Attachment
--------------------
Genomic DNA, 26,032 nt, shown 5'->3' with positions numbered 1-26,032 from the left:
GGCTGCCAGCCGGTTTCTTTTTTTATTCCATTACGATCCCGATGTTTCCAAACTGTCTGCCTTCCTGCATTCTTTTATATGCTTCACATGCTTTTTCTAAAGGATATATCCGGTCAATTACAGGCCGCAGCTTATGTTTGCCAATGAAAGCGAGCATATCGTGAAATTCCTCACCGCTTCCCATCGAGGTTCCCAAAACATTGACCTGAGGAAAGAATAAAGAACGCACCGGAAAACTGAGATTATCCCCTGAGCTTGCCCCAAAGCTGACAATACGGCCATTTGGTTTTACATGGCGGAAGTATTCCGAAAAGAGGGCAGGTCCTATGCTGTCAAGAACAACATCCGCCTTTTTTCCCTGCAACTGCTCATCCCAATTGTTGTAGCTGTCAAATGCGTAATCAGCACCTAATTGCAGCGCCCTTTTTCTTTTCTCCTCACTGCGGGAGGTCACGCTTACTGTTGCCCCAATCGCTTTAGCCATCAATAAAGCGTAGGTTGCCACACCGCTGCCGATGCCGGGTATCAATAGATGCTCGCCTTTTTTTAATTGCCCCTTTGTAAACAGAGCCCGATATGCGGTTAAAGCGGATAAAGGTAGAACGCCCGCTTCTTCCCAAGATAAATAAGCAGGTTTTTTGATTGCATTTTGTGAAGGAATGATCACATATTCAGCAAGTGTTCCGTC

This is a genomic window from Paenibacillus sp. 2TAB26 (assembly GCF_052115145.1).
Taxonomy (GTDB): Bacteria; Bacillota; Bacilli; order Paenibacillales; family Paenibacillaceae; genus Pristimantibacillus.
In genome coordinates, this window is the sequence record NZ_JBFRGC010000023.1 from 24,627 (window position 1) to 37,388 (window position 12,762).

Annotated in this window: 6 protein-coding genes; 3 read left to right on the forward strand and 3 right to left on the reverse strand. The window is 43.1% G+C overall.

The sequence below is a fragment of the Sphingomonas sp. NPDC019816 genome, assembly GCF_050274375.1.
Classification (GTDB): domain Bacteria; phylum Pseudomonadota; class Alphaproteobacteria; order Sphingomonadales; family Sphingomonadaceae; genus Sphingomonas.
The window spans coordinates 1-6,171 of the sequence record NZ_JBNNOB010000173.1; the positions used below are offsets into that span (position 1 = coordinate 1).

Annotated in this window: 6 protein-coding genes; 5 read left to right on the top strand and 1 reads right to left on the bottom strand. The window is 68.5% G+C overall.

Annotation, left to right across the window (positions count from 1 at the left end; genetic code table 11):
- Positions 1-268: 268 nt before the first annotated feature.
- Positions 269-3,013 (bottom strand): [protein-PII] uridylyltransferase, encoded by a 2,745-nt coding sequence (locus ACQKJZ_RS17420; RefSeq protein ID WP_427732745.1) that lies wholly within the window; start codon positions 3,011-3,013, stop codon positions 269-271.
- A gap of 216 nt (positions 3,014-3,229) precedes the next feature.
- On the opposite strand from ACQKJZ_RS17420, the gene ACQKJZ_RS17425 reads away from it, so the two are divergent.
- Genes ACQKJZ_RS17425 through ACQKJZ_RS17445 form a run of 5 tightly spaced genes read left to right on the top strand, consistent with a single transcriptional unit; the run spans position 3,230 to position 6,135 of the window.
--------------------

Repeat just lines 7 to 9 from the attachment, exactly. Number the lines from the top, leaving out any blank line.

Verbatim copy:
The sequence below is a fragment of the Sphingomonas sp. NPDC019816 genome, assembly GCF_050274375.1.
Classification (GTDB): domain Bacteria; phylum Pseudomonadota; class Alphaproteobacteria; order Sphingomonadales; family Sphingomonadaceae; genus Sphingomonas.
The window spans coordinates 1-6,171 of the sequence record NZ_JBNNOB010000173.1; the positions used below are offsets into that span (position 1 = coordinate 1).